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Doing it right vs. Doing it on time

You have a choice how to get there: Launch quick, launch big, or launch great. 

  • You can hit a deadline, feel proud, and get a thumbs up from the boss (or investors). 
  • You can follow the very trendy strategy of “minimum viable product” and launch something that’s just OK and make it better later (if people will give you another chance).
  • Or — you can do what you need to do to get it right, which takes patience and enough cash to hold out until you’re ready. (Like this.)

In the end, the great product that makes happy customers is the one that wins. 

How do you want to win?

Service through technology (We’re going to the White House)

SMORG-MM36-Flag-logo

We’re in a time of crappiness in politics — endless roadblocks, complaining, and negativity.

But there’s a bright spot in Washington: The amazing work of the US Digital Service. They are teaching government agencies how to build better software.

This matters, because each improvement makes life easier for millions of citizens. Faster care for veterans, quicker benefits for seniors, and fewer hassles for all of us.

Good government is independent of politics, and we all win when the government gets better at doing good work.

Read about their inspiring work here and here.

We’re bringing 100 SocialMedia.org members to the White House on Tuesday as guests of U.S. Chief Technology Officer Megan Smith. The reason: the first ever White House Demo Day, which will bring together entrepreneurs from all walks of life, from all across the country, highlighting the individual journeys of a diverse set of entrepreneurs — people whose stories show exactly why we need to grow the pie to make sure there’s opportunity for everyone in our innovation economy.

Follow along on Twitter via hashtag #WHDemoDay.

The event will also be livestreamed at www.whitehouse.gov/live.

Better is better than new.

Beef jerky might be the oldest form of prepared food. But that doesn’t mean that entrepreneurs can’t find a new way to make it special.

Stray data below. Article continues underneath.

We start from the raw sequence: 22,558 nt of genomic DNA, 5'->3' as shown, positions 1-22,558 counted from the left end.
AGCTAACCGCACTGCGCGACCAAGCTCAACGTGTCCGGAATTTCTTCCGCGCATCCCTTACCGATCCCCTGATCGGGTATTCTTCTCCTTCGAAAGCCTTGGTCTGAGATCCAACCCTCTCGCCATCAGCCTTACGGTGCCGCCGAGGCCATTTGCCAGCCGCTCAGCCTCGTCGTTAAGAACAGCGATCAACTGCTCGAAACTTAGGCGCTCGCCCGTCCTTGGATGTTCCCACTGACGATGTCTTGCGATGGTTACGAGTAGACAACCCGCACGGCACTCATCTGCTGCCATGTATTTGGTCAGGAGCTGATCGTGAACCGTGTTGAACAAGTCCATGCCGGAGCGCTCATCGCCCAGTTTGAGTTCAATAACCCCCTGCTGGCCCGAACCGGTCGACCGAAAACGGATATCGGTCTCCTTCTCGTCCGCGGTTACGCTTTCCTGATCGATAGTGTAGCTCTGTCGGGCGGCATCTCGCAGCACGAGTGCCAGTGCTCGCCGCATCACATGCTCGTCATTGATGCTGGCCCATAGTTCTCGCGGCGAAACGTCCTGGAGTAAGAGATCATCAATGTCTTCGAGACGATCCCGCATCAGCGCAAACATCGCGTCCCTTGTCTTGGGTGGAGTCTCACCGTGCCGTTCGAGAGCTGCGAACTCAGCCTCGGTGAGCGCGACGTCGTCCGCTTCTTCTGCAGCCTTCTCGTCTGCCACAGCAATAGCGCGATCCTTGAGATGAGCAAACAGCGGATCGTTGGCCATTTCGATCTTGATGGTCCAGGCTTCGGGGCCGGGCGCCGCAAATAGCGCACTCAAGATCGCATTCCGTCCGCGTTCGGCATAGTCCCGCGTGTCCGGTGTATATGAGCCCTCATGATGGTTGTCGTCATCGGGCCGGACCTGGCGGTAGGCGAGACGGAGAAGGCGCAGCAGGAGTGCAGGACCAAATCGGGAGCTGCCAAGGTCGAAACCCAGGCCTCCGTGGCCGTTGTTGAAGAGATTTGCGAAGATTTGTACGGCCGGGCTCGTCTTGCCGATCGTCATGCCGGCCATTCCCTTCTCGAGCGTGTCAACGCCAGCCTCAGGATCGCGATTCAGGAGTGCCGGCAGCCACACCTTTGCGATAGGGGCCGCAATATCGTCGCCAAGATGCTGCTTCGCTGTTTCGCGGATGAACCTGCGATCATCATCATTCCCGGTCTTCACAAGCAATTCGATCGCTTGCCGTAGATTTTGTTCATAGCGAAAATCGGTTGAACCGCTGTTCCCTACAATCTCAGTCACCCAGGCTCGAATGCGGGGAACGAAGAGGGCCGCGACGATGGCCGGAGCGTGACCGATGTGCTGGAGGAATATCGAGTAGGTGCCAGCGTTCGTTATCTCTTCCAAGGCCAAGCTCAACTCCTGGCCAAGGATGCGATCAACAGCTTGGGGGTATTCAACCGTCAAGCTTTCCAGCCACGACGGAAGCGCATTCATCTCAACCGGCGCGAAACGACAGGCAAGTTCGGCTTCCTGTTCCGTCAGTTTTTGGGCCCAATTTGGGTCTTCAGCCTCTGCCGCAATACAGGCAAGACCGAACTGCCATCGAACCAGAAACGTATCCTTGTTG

The folks at ThinkJerky.com are doing delicious things with star chefs (sriracha honey!) — along with a lot of clever marketing. (They sent me some excellent samples – check out the Kickstarter.)

Here’s the real lesson for all of us: Everyone tells entrepreneurs that they need to come up with some radical new idea to change the world. That’s not actually true — you just need to make something a lot better.  

Apple didn’t invent phones or computers, Tesla didn’t invent electric cars, AirBnB didn’t invent vacation home rental, Google didn’t invent search …

Thinkjerky

Newsletter #1048: The “Lessons from Drybar” Issue

[Welcome back to the Damn, I Wish I’d Thought of That! newsletter. This is text of the great issue all of our email subscribers just received. Sign yourself up using the handy form on the right.]

We were inspired by this conversation between Inc. writer Liz Welch and Alli Webb, founder of Drybar, a mobile salon that only offers wash and blow-dry services. She told Liz that while a lot of competitors are starting to copy her model, staying true to the business has helped Drybar stay ahead.

Here are three lessons to learn from their persistence:

1. Do less, better
2. Think about every detail of the customer experience
3. Train employees to get real feedback
4. Check it out: Gravity points

1. Do less, better

Drybar does one thing: wash and blow-dry services. And it’s inspired a lot of competition to do the same, and it’s put the pressure on them to offer other things to stay ahead. But instead of adding on more beauty services, Drybar just doubles down on doing what they do really well: washing and blowdrying hair in a luxury environment. They chose to stick to their niche instead of becoming just another salon.